Twiggy Forrest, for all the the good that he has done and continues to do, featured heavily in Silent Invasion, given that he has such extensive business interests dependent on trade with the PRC. His recent behaviour and utterances would probably cause him, if this book was to be revised for a second edition, to feature more prominently again.
His recent comments about the origins of coronavirus reek of Finlandization:
“Because it just might be Australia, it just might be Britain, it just might be China.”
This is nowhere near the standard of the Communist Chinese official who speculated that the US Army had brought coronavirus to China, but it is the sort of supposedly offhand comment which will reassure PRC officials about the wisdom of continuing to do business with Mr Forrest and his companies.
Of course, Communist China would like to be reassured about the wisdom of continuing to trade with Australia more generally. They do not like it when our political leaders call for an international enquiry into the origins of the pandemic. As a direct result, our beef and barley trade with Communist China is currently under threat.
Finlandizing is a drastic step, and not one that Australia should ever take in relation to Communist China.
Firstly, the consequences of Finlandizing are terrible.
Do we really want to abandon our long held military alliances with other anglophonic democracies such as the US, which give us protection from the risk of foreign invasion, and which would leave us at danger of aggression from regional powers such as Communist China?
Do we want to abandon our ethical and decent voice in foreign affairs, where we do call out tyrannical and appalling behaviour?
Do we want to institute practices where we silence internal critics of our government and its policies, particularly where those criticism may offend our economic interests offshore?
Do we abandon the strong guarantees of political and legal liberty that have developed since the time of Magna Carta in 1215?
Ask yourself as to whether the trade and economic benefits which we gradually have obtained over the past 30 years are really worth selling our legal and political liberties for, the birthright of the Australian people? It really would be similar to Esau selling his birthright for some red pottage.
Secondly, is there any real need for us to Finlandize?
Finland is a small nation, which shares a very long land border with Russia (ie the former Soviet Union). It was very far from any potential help, and even further from any help whom one would want to call upon in 1939.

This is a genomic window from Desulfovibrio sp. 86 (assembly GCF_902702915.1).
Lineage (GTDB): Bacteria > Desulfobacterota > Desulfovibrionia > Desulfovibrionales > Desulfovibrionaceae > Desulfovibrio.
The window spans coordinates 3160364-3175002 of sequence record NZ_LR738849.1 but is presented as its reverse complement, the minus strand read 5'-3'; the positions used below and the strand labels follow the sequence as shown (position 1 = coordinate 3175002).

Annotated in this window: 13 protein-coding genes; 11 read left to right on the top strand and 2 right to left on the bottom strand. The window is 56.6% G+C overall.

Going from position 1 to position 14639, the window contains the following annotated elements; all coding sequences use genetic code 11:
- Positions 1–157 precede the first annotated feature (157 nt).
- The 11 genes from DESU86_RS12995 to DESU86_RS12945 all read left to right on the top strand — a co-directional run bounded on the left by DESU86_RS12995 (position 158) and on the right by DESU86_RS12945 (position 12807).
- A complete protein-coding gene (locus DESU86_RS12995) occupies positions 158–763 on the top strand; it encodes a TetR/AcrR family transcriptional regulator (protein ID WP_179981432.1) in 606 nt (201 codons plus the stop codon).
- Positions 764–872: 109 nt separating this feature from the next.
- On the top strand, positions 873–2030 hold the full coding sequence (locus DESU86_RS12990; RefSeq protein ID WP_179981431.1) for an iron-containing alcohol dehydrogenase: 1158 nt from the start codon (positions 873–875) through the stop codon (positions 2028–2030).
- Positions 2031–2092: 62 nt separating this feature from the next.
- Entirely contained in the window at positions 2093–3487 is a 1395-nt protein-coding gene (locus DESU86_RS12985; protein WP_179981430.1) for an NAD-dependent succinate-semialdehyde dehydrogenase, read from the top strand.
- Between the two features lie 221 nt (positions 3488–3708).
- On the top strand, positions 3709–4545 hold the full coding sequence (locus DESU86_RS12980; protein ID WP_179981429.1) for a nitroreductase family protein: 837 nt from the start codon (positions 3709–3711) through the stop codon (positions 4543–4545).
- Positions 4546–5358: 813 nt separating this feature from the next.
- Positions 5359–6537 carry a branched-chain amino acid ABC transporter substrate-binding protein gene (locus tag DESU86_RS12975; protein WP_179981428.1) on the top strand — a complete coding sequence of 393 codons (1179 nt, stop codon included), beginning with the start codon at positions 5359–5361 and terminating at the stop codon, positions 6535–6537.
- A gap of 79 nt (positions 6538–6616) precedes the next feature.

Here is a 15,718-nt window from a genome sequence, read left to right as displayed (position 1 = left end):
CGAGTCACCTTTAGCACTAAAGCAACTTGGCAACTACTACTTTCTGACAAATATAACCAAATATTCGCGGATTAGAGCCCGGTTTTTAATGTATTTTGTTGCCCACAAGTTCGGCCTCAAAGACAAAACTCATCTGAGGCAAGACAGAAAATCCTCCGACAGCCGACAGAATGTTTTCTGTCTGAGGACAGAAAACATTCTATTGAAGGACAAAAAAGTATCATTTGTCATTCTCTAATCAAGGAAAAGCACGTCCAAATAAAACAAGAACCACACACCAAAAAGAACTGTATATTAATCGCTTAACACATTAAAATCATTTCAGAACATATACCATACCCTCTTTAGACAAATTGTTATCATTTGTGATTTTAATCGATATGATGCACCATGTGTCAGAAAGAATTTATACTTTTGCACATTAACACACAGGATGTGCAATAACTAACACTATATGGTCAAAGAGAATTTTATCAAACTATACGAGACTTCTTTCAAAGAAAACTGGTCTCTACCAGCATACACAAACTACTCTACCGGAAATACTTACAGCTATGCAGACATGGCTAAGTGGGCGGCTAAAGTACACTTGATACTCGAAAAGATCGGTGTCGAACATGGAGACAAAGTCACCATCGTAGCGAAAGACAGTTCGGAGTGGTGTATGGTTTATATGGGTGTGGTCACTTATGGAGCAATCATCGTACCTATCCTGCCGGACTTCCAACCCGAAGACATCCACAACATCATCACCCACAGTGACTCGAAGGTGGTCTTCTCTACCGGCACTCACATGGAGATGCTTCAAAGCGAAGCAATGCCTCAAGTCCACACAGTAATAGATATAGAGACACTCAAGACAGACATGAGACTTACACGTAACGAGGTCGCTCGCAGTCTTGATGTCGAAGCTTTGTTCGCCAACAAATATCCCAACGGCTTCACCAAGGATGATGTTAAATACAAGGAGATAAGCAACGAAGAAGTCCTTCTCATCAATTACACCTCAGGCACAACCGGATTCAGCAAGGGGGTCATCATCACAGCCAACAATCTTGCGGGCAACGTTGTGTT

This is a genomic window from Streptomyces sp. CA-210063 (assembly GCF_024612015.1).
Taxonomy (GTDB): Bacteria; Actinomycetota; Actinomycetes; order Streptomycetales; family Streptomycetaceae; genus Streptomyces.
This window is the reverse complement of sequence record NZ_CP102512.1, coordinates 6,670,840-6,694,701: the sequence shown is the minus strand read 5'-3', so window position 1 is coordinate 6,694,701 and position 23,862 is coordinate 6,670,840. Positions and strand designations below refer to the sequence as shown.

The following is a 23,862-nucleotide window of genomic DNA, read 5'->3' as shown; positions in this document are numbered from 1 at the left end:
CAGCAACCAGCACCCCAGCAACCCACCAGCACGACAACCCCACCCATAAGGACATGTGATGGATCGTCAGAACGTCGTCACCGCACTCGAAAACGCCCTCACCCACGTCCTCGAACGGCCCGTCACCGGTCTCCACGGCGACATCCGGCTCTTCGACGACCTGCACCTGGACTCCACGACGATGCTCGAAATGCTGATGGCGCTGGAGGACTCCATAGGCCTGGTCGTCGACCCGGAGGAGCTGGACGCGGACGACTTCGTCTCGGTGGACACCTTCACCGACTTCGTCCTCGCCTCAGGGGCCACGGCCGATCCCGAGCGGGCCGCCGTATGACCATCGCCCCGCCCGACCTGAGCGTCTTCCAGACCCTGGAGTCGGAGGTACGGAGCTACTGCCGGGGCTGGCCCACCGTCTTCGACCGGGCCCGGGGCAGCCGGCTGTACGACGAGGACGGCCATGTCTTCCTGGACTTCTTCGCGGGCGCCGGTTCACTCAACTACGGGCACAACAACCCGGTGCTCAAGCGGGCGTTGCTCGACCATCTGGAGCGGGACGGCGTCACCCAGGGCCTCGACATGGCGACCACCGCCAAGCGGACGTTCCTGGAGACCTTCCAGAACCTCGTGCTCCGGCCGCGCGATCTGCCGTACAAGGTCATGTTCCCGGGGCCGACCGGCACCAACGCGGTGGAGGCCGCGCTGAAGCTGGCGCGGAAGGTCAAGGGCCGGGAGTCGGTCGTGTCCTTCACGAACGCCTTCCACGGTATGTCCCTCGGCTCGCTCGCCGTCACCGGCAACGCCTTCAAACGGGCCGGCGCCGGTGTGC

Australia, on the other hand, lies about 5000 miles south of Communist China. To reach and threaten Australia militarily, Communist China requires a much more reliable army than that it now has, and a blue water navy. It first needs to threaten a large number of its neighbours to the north. They will need to neutralise our alliance with the US, who do have the largest blue water navy on Earth, as well as other superior forces. They cannot menace us militarily.
Through the use of soft power, various politicians and business leaders have become sympathetic to Communist China. This is now on the public record and in the public eye. Such views cannot now be held and expressed without being closely scrutinised as for motive and for loyalty. Thank you, Mr Dastayari.
Communist China is currently a major trading partner of Australia. However, this is a problem we share with much of the rest of the world, where many have been burying their dead without ceremony during the pandemic. There will be a reckoning, and a trade reorientation out of the recession which has been caused by the Wuhan pandemic.
The costs of trading with Communist China now threaten to seriously outweigh the benefits for the rights and liberties, not merely the prosperity, of all Australians, and indeed of the nation.
Let us not Finlandize, or even make the diplomatic noises associated with complicity with the tyranny that is Communist China. This is the time where we need to call them out for the threat that they pose to their own people and to world peace.